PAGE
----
“Given our numbers look good, why is our stock price lower than Mastercard’s?” Asked a participant at a recent VISA financial intelligence training session in sunny Seattle. “Their shares are worth about $550 and ours trade around $180. Why is their stock price three times what ours is?”
“Good question,” I replied. “Let’s take a closer look at it.”
Reviewing the Yahoo finance company comparisons (finance.yahoo.com), the class learned that VISA’s market capitalization (total shares outstanding times the current stock price) was almost double Mastercard’s market cap. Yet, when one looked at Earnings Per Share (EPS), Mastercard generated almost $23 dollars of EPS versus about $3.50 for VISA. So, while the public markets valued VISA as a company higher than Mastercard, shareholders did much better, at least on an EPS basis, at Mastercard than at VISA. The key factor driving these differences: total number of shares outstanding. In other words, how many slices were in each company’s pie.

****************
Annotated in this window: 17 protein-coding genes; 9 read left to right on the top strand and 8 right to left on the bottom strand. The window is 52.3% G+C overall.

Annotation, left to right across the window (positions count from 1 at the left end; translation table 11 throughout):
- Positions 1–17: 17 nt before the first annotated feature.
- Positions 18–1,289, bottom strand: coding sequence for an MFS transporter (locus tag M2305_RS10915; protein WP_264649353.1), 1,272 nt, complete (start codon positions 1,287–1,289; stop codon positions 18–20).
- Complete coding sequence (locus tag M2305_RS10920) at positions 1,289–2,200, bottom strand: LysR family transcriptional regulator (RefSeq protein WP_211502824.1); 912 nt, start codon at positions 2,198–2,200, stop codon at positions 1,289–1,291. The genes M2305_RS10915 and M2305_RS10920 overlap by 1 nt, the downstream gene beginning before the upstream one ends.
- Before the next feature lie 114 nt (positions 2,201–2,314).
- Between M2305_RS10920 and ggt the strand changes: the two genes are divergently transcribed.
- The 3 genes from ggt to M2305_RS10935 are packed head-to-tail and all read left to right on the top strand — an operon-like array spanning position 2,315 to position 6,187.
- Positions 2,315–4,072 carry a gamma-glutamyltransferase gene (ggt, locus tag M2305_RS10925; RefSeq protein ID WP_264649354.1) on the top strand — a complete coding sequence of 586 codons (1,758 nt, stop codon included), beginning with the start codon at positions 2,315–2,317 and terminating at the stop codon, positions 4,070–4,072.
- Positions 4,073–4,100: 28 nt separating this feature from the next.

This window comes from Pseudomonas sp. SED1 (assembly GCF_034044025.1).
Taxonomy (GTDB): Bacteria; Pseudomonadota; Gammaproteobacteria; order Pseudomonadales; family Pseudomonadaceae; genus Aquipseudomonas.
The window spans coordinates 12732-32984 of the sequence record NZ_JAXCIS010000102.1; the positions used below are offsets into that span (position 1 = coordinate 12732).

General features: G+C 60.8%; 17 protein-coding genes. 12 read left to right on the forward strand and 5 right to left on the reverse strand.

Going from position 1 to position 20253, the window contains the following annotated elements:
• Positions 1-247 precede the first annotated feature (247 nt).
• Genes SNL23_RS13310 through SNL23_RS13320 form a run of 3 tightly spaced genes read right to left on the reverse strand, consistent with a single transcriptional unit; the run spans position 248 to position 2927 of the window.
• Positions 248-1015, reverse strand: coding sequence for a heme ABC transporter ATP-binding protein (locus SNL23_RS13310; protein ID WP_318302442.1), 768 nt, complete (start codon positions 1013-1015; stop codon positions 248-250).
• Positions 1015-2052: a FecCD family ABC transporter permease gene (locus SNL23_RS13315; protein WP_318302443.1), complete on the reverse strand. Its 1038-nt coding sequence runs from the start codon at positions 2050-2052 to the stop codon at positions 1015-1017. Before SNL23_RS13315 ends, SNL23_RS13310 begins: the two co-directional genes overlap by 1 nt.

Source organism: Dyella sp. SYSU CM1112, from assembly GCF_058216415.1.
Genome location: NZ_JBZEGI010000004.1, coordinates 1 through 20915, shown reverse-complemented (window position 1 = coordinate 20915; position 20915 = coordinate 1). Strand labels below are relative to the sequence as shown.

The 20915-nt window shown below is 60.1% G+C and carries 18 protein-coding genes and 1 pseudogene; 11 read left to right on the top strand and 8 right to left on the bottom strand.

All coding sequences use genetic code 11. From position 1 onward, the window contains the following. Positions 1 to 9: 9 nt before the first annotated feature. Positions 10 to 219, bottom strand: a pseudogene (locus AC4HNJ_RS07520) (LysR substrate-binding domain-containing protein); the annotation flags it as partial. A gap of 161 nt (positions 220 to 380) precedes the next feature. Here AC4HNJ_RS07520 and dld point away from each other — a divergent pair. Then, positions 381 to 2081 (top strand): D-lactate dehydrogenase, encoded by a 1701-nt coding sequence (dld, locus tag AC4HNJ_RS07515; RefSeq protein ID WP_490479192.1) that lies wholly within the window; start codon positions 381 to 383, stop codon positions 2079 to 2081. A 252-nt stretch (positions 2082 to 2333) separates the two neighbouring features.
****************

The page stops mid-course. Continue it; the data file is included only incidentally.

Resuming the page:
When it combined its different operations and divisions into one company and went public in 2008, VISA issued those entities/owners shares. It also sold shares to the public to raise capital to grow the business. By May 2013, when we held this session, VISA had about 790 million shares outstanding. In comparison, although Mastercard went public two years before VISA, it had about 121 million shares outstanding. That difference, not performance metrics, drove the spread in earnings per share and stock value that participants asked about.
As this discussion illustrated, like so many things with Financial Intelligence, it’s important to look at more than one metric to build an understanding of a company’s performance. It’s also essential, like these participants did, to ask questions about trends or circumstances that seem to be an anomaly. Analyzing the numbers leads to better questions and better questions lead to more understanding of the company’s performance. Applying that understanding, like session participants did, leads to improved shareholder returns.